LOCAL       BufferB[TOTALofSTACKBUFFER1024]:BYTE
                            LOCAL       BufferC[TOTALofSTACKBUFFER512]:BYTE
                            LOCAL       BufferD[TOTALofSTACKBUFFER512]:BYTE

                            push        ebx
                            push        esi
                            push        edi
            ;
            ; something
            ;
                            pop          edi
                            pop          esi
                            pop          ebx
                            ret
ProcA                   endp
« Last Edit: October 06, 2016, 08:26:49 AM by RuiLoureiro »

nidud

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Re: 20 Basic Practices in Assembly Language Programming
« Reply #18 on: October 06, 2016, 03:46:27 AM »
      More, it seems that a procedure that uses local variables, when we have the carry clear
      and call that procedure and it starts by pushfd and exits with popfd, the next state of
      carry flag may be carry set. I don´t know why. 

I will assume it's the prologue code:
Code: [Select]
local x
* push ebp
* mov ebp,esp
* sub esp,4 ; <-- changes the flags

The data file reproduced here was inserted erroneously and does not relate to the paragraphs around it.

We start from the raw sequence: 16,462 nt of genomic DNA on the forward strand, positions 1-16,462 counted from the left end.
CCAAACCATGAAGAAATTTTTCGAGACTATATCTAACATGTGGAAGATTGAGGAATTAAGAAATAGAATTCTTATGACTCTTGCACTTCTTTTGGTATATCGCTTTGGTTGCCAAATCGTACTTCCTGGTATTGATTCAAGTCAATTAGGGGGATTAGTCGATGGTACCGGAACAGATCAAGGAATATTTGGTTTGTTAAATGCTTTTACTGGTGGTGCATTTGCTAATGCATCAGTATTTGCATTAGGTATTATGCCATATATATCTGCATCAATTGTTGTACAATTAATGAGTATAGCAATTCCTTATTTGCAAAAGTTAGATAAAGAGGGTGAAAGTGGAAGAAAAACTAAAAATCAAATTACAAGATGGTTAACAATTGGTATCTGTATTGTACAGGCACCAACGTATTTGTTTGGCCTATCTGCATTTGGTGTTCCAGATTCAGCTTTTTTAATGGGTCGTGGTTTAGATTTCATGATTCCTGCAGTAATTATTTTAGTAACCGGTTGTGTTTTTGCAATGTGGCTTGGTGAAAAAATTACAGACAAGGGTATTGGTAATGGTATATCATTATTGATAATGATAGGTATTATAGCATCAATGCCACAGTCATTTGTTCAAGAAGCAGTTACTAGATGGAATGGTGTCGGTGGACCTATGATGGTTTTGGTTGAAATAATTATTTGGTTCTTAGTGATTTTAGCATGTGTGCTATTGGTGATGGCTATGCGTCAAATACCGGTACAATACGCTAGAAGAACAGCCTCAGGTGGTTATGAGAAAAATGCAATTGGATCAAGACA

pushfd

Gunther

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Re: 20 Basic Practices in Assembly Language Programming
« Reply #19 on: October 06, 2016, 04:30:56 AM »
Hi Gunther,
                  How are you ?
Nice to see you here :t

All things considered, I'm doing just fine. And how are you?

      More, it seems that a procedure that uses local variables, when we have the carry clear
      and call that procedure and it starts by pushfd and exits with popfd, the next state of
      carry flag may be carry set. I don´t know why. 

I agree with nidud: it's the prologue.

Gunther
Get your facts first, and then you can distort them.

RuiLoureiro

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Re: 20 Basic Practices in Assembly Language Programming
« Reply #20 on: October 06, 2016, 08:51:56 AM »
      More, it seems that a procedure that uses local variables, when we have the carry clear
      and call that procedure and it starts by pushfd and exits with popfd, the next state of
      carry flag may be carry set. I don´t know why. 

I will assume it's the prologue code:
Code: [Select]
local   x
*   push   ebp
*   mov   ebp,esp
*   sub   esp,4   ; <-- changes the flags
   pushfd
Hi nidud,
          I think so. Thanks  :t
          Now, all my TestProcs that i put after «_exit» doesnt use
          any local variables or it uses global variables.
         
Example: (note:all Test Procs start with pushfd and pushad
                 and exit with popad and popfd and ret)
Quote
ProcA                proc          pStrBuf:DWORD, pSubType:DWORD
                       LOCAL       BufferB[TOTALofSTACKBUFFER1024]:BYTE